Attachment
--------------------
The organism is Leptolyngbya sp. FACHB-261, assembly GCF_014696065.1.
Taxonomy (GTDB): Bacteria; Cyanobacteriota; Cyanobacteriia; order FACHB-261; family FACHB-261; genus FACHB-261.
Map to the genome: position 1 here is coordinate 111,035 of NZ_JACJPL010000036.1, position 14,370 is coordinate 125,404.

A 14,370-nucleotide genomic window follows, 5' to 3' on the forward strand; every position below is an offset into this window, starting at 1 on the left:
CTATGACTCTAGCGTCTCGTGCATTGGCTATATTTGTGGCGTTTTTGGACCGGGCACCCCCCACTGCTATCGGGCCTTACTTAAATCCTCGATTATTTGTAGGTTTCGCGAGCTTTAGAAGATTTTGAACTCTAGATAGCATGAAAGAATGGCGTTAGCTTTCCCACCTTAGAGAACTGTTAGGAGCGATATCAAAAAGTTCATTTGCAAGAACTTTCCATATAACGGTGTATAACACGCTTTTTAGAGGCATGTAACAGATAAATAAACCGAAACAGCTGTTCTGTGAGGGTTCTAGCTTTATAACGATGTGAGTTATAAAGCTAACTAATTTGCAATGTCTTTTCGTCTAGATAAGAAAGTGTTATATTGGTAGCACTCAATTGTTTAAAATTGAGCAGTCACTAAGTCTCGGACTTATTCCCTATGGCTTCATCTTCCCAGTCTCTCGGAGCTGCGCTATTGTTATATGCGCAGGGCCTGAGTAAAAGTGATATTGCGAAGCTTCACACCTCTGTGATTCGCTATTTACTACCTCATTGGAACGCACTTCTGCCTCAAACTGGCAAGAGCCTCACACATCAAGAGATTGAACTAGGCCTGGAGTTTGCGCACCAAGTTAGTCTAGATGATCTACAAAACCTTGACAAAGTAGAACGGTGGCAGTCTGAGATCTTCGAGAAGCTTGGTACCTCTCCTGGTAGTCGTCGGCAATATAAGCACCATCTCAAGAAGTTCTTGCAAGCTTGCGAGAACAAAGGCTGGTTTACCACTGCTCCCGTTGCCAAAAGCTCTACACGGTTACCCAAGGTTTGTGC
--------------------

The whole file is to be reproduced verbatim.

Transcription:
The organism is Leptolyngbya sp. FACHB-261, assembly GCF_014696065.1.
Taxonomy (GTDB): Bacteria; Cyanobacteriota; Cyanobacteriia; order FACHB-261; family FACHB-261; genus FACHB-261.
Map to the genome: position 1 here is coordinate 111,035 of NZ_JACJPL010000036.1, position 14,370 is coordinate 125,404.

A 14,370-nucleotide genomic window follows, 5' to 3' on the forward strand; every position below is an offset into this window, starting at 1 on the left:
CTATGACTCTAGCGTCTCGTGCATTGGCTATATTTGTGGCGTTTTTGGACCGGGCACCCCCCACTGCTATCGGGCCTTACTTAAATCCTCGATTATTTGTAGGTTTCGCGAGCTTTAGAAGATTTTGAACTCTAGATAGCATGAAAGAATGGCGTTAGCTTTCCCACCTTAGAGAACTGTTAGGAGCGATATCAAAAAGTTCATTTGCAAGAACTTTCCATATAACGGTGTATAACACGCTTTTTAGAGGCATGTAACAGATAAATAAACCGAAACAGCTGTTCTGTGAGGGTTCTAGCTTTATAACGATGTGAGTTATAAAGCTAACTAATTTGCAATGTCTTTTCGTCTAGATAAGAAAGTGTTATATTGGTAGCACTCAATTGTTTAAAATTGAGCAGTCACTAAGTCTCGGACTTATTCCCTATGGCTTCATCTTCCCAGTCTCTCGGAGCTGCGCTATTGTTATATGCGCAGGGCCTGAGTAAAAGTGATATTGCGAAGCTTCACACCTCTGTGATTCGCTATTTACTACCTCATTGGAACGCACTTCTGCCTCAAACTGGCAAGAGCCTCACACATCAAGAGATTGAACTAGGCCTGGAGTTTGCGCACCAAGTTAGTCTAGATGATCTACAAAACCTTGACAAAGTAGAACGGTGGCAGTCTGAGATCTTCGAGAAGCTTGGTACCTCTCCTGGTAGTCGTCGGCAATATAAGCACCATCTCAAGAAGTTCTTGCAAGCTTGCGAGAACAAAGGCTGGTTTACCACTGCTCCCGTTGCCAAAAGCTCTACACGGTTACCCAAGGTTTGTGC